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Don't Let the Tissues Get "Crunchy"
If you've ever had a shoulder rub and heard something that sounded like crinkling plastic under your skin, that wasn't your imagination—it was probably your parched, stiffened fascia, says Ruth Werner, a past president of the Massage Therapy Foundation, who spent decades teaching anatomy and physiology to other therapists. The collagen fibers that make up fascia need to stay supple to work properly, and to slide over and under muscles and other inner-body surfaces.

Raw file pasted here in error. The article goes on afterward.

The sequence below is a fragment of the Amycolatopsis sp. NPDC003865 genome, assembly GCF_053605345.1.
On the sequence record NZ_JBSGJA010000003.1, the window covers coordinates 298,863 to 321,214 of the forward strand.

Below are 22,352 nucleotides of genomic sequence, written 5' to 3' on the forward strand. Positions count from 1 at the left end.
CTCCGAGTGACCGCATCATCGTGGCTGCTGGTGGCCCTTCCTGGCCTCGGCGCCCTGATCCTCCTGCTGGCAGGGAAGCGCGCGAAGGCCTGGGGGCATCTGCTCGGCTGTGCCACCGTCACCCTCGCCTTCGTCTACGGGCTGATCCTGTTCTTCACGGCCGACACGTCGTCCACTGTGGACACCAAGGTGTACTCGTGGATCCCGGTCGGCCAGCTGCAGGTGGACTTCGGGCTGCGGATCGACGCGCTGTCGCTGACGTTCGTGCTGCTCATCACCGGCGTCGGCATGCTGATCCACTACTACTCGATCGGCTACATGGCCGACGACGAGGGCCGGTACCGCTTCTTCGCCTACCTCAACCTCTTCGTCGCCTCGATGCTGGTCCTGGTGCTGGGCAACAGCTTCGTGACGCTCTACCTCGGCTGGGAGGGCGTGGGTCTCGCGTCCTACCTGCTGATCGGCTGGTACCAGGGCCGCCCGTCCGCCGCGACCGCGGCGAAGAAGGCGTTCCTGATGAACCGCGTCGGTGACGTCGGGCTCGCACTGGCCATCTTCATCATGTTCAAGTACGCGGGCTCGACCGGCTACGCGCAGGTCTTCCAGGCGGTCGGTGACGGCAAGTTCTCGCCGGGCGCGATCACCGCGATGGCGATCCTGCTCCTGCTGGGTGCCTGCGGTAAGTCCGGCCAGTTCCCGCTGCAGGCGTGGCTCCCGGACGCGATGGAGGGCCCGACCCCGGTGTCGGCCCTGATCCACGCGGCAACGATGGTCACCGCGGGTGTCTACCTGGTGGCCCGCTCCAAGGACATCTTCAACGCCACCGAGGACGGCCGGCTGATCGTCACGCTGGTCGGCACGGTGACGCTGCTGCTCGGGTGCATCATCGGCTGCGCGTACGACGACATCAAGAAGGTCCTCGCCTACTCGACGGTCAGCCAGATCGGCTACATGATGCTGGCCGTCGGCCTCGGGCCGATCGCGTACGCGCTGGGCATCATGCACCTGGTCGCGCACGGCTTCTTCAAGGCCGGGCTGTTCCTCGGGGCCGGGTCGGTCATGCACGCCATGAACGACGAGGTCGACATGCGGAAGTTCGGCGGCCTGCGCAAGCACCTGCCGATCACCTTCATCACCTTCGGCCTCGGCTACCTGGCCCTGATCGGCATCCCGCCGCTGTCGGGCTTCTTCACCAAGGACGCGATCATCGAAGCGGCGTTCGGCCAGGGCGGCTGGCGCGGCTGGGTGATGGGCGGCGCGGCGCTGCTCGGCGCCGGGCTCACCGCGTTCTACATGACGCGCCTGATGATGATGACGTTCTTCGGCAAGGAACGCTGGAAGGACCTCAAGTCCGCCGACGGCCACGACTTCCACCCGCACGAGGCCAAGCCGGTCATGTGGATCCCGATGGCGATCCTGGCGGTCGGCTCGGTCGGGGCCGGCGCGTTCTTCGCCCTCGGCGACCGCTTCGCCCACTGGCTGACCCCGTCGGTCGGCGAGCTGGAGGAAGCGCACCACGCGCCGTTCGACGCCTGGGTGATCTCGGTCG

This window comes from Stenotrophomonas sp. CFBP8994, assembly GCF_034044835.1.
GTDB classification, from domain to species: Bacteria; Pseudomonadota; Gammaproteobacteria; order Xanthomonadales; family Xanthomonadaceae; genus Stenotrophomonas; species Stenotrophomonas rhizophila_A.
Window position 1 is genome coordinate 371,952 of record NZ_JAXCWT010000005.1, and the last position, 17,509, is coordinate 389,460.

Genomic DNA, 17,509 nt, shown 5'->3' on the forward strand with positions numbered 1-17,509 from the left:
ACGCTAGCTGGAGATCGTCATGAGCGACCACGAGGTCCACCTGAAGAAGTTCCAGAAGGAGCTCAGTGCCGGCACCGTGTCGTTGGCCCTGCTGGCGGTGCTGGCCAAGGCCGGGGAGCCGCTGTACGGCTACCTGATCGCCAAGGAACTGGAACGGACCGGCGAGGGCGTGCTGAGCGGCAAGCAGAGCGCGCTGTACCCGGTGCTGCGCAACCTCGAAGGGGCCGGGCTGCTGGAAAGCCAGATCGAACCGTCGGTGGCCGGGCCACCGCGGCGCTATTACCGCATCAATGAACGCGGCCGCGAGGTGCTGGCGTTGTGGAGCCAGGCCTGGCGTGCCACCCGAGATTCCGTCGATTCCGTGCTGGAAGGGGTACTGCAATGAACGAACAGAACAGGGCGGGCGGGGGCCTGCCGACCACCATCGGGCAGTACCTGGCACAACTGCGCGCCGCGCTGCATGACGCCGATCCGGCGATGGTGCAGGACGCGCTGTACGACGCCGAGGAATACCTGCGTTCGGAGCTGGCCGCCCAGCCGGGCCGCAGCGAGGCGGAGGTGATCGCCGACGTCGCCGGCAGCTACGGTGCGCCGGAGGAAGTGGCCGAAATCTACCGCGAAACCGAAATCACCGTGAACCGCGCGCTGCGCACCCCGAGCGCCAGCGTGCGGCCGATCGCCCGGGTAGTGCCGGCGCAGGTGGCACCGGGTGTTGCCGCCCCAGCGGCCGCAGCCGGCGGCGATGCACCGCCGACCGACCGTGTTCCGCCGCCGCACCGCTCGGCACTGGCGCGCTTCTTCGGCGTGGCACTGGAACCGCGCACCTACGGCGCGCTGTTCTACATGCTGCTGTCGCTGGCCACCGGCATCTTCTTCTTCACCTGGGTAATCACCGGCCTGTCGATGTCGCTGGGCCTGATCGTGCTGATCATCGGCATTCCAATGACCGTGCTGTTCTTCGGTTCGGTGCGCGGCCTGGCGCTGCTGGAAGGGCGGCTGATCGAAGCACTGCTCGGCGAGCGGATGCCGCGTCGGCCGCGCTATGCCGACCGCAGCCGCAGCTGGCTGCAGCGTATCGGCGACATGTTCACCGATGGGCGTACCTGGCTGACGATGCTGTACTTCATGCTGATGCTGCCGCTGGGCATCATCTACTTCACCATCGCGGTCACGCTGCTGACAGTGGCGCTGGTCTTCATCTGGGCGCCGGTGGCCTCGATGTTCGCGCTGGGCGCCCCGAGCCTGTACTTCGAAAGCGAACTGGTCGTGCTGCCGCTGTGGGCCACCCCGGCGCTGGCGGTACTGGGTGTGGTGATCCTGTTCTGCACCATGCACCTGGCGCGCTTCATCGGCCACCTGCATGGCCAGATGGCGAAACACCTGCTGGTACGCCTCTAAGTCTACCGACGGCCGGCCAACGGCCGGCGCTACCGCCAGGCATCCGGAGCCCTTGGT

The fix: One way to keep the fascia hydrated is obvious: drink lots of fluids, says Werner. Another easy (but easily forgettable) way is to make sure you stand up, stretch and flex regularly throughout the day to keep the fascia from locking up. Werner says some research has also shown that rubbing tight areas—as when you get a massage—can boost circulation and warm the fascia, changing the texture to make it even more pliable.